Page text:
Billy Rohr

From Wikipedia, the free encyclopedia
Jump to: navigation, search
For the college basketball coach, see Bill Rohr.
Billy Rohr
Born: (1945-07-01) July 1, 1945 (age 71)
San Diego, California
Batted: Left Threw: Left
MLB debut
April 14, 1967, for the Boston Red Sox
Last MLB appearance
June 26, 1968, for the Cleveland Indians
MLB statistics
Win–loss record 3-3
Earned run average 5.64
Strikeouts 21

William Joseph Rohr (born July 1, 1945 San Diego, California) is a former starting pitcher in Major League Baseball who played in the American League for the Boston Red Sox (1967) and Cleveland Indians (1968). Listed at 6' 3", 170 lb., he batted and threw left-handed.

Rohr was originally signed by the Pittsburgh Pirates in 1963, but was picked up by the Red Sox a year later in the rule 5 draft. As a 21-year-old rookie, Rohr made his first start at the New York Yankees' home opener on April 14, 1967. The slim left-hander faced future Hall of Famer Whitey Ford, and was one strike away from a no-hitter when Elston Howard hit a soft single into right-center field. Rohr proceeded to retire the next batter for a 3–0 shutout. In his next start, he beat the Yankees again, this time 6–1, but only won one more game in the majors after that.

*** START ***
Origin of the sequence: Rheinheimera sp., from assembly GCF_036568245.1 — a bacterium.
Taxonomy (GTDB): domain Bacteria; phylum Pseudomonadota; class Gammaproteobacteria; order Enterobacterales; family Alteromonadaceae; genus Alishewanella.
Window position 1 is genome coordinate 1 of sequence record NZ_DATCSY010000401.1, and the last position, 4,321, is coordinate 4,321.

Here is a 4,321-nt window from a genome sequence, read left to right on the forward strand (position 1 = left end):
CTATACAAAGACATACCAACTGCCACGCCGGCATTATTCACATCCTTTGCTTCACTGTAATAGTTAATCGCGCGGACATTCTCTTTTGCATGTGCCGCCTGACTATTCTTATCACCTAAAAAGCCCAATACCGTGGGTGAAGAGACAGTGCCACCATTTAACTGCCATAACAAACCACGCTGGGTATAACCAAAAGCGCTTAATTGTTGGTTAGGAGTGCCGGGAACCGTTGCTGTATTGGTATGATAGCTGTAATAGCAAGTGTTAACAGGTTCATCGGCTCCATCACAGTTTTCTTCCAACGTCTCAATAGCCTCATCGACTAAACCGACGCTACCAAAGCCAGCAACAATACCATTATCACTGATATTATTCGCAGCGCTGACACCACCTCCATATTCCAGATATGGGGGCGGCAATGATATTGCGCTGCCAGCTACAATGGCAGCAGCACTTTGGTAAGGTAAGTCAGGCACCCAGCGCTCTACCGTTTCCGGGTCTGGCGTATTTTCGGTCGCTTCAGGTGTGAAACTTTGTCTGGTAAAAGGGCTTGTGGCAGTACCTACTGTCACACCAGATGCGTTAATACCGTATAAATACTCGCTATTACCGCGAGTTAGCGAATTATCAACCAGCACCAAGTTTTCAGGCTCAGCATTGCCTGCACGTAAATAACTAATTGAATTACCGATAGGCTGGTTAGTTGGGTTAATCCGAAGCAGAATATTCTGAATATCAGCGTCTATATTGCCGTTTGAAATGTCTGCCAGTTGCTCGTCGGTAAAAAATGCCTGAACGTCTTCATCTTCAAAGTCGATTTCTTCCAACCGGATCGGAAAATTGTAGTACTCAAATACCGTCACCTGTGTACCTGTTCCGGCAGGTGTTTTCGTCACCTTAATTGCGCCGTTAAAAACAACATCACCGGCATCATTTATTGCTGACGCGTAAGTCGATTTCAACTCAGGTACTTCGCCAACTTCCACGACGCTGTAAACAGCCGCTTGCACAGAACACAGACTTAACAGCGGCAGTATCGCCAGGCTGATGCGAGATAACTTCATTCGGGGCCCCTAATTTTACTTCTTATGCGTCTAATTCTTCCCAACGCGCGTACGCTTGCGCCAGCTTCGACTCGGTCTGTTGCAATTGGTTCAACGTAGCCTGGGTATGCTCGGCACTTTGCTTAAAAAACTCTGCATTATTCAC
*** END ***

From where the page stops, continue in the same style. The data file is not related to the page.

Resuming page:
In a two-season career, Rohr posted a 3-3 record with a 5.64 ERA in 27 appearances, including eight starts. two complete games, one shutout, 21 strikeouts, 32 walks, and 60 ⅔ innings of work.

Rohr spent 1969 with the Portland Beavers, and had an 11-9 record in 23 games. Before the 1970 season, Rohr was traded by the Indians to the Detroit Tigers organization. He pitched for the Toledo Mud Hens from 1970 to 1971, and was converted to a relief pitcher in his second season. He spent the 1972 season in the Tigers and Montreal Expos organizations before retiring from the game.[1]

Rohr became a medical malpractice attorney in California, close to his hometown and to where he went to law school at Western State University after his career ended.[2]


  1. ^ "Billy Rohr Minor League Statistics & History". Sports Reference, LLC. Retrieved December 14, 2014. 
  2. ^ "Billy Rohr". Society for American Baseball Research. Retrieved December 14, 2014. 

Further reading[edit]

  • Dennis Snelling: A Glimpse of Fame, McFarland & Company, Jefferson N.C., 1993, pp. 53–73

External links[edit]